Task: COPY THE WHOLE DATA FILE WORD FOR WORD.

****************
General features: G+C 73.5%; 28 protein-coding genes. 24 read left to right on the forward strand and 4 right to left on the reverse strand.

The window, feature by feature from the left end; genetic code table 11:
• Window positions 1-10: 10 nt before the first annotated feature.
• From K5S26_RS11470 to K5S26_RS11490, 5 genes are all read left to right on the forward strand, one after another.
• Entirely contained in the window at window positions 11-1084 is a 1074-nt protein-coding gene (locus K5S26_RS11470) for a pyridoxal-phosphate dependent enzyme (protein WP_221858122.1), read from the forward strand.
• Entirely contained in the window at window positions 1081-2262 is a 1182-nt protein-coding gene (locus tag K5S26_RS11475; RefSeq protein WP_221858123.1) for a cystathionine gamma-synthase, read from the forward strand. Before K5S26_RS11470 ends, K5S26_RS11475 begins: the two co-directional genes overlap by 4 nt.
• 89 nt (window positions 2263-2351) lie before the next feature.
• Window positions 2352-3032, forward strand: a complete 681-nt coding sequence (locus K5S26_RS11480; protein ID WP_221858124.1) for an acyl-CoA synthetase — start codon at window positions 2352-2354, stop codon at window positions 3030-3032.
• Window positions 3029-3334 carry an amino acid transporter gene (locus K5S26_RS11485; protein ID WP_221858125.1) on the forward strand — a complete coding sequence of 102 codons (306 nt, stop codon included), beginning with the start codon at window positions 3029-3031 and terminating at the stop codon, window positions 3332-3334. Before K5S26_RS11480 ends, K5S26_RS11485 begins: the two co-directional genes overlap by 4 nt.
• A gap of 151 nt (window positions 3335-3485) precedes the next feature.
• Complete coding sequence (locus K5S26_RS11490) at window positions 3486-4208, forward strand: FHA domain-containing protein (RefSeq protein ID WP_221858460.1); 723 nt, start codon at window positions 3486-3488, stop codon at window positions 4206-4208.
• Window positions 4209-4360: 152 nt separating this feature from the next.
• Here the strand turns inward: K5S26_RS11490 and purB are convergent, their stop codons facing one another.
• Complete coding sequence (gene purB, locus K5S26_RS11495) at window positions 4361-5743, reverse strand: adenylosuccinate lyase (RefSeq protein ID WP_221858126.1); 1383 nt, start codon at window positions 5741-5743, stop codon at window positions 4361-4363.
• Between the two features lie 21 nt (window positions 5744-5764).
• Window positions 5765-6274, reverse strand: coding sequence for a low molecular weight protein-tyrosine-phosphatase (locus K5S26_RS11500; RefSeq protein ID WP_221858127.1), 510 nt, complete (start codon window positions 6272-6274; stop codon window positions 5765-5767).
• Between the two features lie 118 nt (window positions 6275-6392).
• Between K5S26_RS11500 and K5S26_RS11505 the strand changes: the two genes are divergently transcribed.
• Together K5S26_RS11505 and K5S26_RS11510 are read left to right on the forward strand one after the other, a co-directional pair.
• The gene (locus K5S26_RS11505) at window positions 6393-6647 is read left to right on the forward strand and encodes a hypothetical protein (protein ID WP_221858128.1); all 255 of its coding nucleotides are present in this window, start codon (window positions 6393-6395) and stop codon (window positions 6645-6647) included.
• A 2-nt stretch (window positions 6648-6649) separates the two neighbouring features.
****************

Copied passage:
General features: G+C 73.5%; 28 protein-coding genes. 24 read left to right on the forward strand and 4 right to left on the reverse strand.

The window, feature by feature from the left end; genetic code table 11:
• Window positions 1-10: 10 nt before the first annotated feature.
• From K5S26_RS11470 to K5S26_RS11490, 5 genes are all read left to right on the forward strand, one after another.
• Entirely contained in the window at window positions 11-1084 is a 1074-nt protein-coding gene (locus K5S26_RS11470) for a pyridoxal-phosphate dependent enzyme (protein WP_221858122.1), read from the forward strand.
• Entirely contained in the window at window positions 1081-2262 is a 1182-nt protein-coding gene (locus tag K5S26_RS11475; RefSeq protein WP_221858123.1) for a cystathionine gamma-synthase, read from the forward strand. Before K5S26_RS11470 ends, K5S26_RS11475 begins: the two co-directional genes overlap by 4 nt.
• 89 nt (window positions 2263-2351) lie before the next feature.
• Window positions 2352-3032, forward strand: a complete 681-nt coding sequence (locus K5S26_RS11480; protein ID WP_221858124.1) for an acyl-CoA synthetase — start codon at window positions 2352-2354, stop codon at window positions 3030-3032.
• Window positions 3029-3334 carry an amino acid transporter gene (locus K5S26_RS11485; protein ID WP_221858125.1) on the forward strand — a complete coding sequence of 102 codons (306 nt, stop codon included), beginning with the start codon at window positions 3029-3031 and terminating at the stop codon, window positions 3332-3334. Before K5S26_RS11480 ends, K5S26_RS11485 begins: the two co-directional genes overlap by 4 nt.
• A gap of 151 nt (window positions 3335-3485) precedes the next feature.
• Complete coding sequence (locus K5S26_RS11490) at window positions 3486-4208, forward strand: FHA domain-containing protein (RefSeq protein ID WP_221858460.1); 723 nt, start codon at window positions 3486-3488, stop codon at window positions 4206-4208.
• Window positions 4209-4360: 152 nt separating this feature from the next.
• Here the strand turns inward: K5S26_RS11490 and purB are convergent, their stop codons facing one another.
• Complete coding sequence (gene purB, locus K5S26_RS11495) at window positions 4361-5743, reverse strand: adenylosuccinate lyase (RefSeq protein ID WP_221858126.1); 1383 nt, start codon at window positions 5741-5743, stop codon at window positions 4361-4363.
• Between the two features lie 21 nt (window positions 5744-5764).
• Window positions 5765-6274, reverse strand: coding sequence for a low molecular weight protein-tyrosine-phosphatase (locus K5S26_RS11500; RefSeq protein ID WP_221858127.1), 510 nt, complete (start codon window positions 6272-6274; stop codon window positions 5765-5767).
• Between the two features lie 118 nt (window positions 6275-6392).
• Between K5S26_RS11500 and K5S26_RS11505 the strand changes: the two genes are divergently transcribed.
• Together K5S26_RS11505 and K5S26_RS11510 are read left to right on the forward strand one after the other, a co-directional pair.
• The gene (locus K5S26_RS11505) at window positions 6393-6647 is read left to right on the forward strand and encodes a hypothetical protein (protein ID WP_221858128.1); all 255 of its coding nucleotides are present in this window, start codon (window positions 6393-6395) and stop codon (window positions 6645-6647) included.
• A 2-nt stretch (window positions 6648-6649) separates the two neighbouring features.